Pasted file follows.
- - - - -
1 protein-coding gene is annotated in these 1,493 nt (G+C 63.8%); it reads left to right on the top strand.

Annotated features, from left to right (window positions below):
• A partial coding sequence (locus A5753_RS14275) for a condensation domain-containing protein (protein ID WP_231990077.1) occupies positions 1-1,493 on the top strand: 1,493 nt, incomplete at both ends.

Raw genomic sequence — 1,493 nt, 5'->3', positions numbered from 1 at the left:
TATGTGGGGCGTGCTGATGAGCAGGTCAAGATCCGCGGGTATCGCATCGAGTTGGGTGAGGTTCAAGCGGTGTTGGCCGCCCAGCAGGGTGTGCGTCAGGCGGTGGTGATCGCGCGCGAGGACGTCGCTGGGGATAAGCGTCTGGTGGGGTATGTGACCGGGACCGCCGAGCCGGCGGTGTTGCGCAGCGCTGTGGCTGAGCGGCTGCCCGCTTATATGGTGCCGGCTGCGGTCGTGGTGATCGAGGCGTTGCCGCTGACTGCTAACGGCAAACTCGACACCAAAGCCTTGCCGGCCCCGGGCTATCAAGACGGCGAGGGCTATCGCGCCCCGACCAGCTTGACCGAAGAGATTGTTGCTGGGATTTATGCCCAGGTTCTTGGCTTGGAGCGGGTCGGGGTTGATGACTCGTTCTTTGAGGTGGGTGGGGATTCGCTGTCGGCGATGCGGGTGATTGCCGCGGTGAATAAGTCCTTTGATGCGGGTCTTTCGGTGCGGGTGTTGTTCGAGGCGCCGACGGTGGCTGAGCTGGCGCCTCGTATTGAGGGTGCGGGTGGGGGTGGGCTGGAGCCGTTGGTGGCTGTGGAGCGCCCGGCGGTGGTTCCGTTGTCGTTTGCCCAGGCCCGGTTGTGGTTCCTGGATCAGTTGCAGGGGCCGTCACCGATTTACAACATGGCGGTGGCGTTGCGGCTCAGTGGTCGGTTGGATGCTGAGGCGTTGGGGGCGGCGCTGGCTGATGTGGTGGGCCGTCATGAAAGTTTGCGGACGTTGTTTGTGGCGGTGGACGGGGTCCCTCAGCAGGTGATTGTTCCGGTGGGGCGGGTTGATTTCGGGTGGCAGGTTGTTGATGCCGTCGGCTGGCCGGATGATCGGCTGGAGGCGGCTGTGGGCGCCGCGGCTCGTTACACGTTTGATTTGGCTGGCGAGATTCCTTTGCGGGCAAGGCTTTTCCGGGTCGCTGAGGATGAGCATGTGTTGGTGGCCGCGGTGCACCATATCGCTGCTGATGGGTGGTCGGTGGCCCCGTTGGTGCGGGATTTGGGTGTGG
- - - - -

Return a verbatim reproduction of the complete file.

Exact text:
1 protein-coding gene is annotated in these 1,493 nt (G+C 63.8%); it reads left to right on the top strand.

Annotated features, from left to right (window positions below):
• A partial coding sequence (locus A5753_RS14275) for a condensation domain-containing protein (protein ID WP_231990077.1) occupies positions 1-1,493 on the top strand: 1,493 nt, incomplete at both ends.

Raw genomic sequence — 1,493 nt, 5'->3', positions numbered from 1 at the left:
TATGTGGGGCGTGCTGATGAGCAGGTCAAGATCCGCGGGTATCGCATCGAGTTGGGTGAGGTTCAAGCGGTGTTGGCCGCCCAGCAGGGTGTGCGTCAGGCGGTGGTGATCGCGCGCGAGGACGTCGCTGGGGATAAGCGTCTGGTGGGGTATGTGACCGGGACCGCCGAGCCGGCGGTGTTGCGCAGCGCTGTGGCTGAGCGGCTGCCCGCTTATATGGTGCCGGCTGCGGTCGTGGTGATCGAGGCGTTGCCGCTGACTGCTAACGGCAAACTCGACACCAAAGCCTTGCCGGCCCCGGGCTATCAAGACGGCGAGGGCTATCGCGCCCCGACCAGCTTGACCGAAGAGATTGTTGCTGGGATTTATGCCCAGGTTCTTGGCTTGGAGCGGGTCGGGGTTGATGACTCGTTCTTTGAGGTGGGTGGGGATTCGCTGTCGGCGATGCGGGTGATTGCCGCGGTGAATAAGTCCTTTGATGCGGGTCTTTCGGTGCGGGTGTTGTTCGAGGCGCCGACGGTGGCTGAGCTGGCGCCTCGTATTGAGGGTGCGGGTGGGGGTGGGCTGGAGCCGTTGGTGGCTGTGGAGCGCCCGGCGGTGGTTCCGTTGTCGTTTGCCCAGGCCCGGTTGTGGTTCCTGGATCAGTTGCAGGGGCCGTCACCGATTTACAACATGGCGGTGGCGTTGCGGCTCAGTGGTCGGTTGGATGCTGAGGCGTTGGGGGCGGCGCTGGCTGATGTGGTGGGCCGTCATGAAAGTTTGCGGACGTTGTTTGTGGCGGTGGACGGGGTCCCTCAGCAGGTGATTGTTCCGGTGGGGCGGGTTGATTTCGGGTGGCAGGTTGTTGATGCCGTCGGCTGGCCGGATGATCGGCTGGAGGCGGCTGTGGGCGCCGCGGCTCGTTACACGTTTGATTTGGCTGGCGAGATTCCTTTGCGGGCAAGGCTTTTCCGGGTCGCTGAGGATGAGCATGTGTTGGTGGCCGCGGTGCACCATATCGCTGCTGATGGGTGGTCGGTGGCCCCGTTGGTGCGGGATTTGGGTGTGG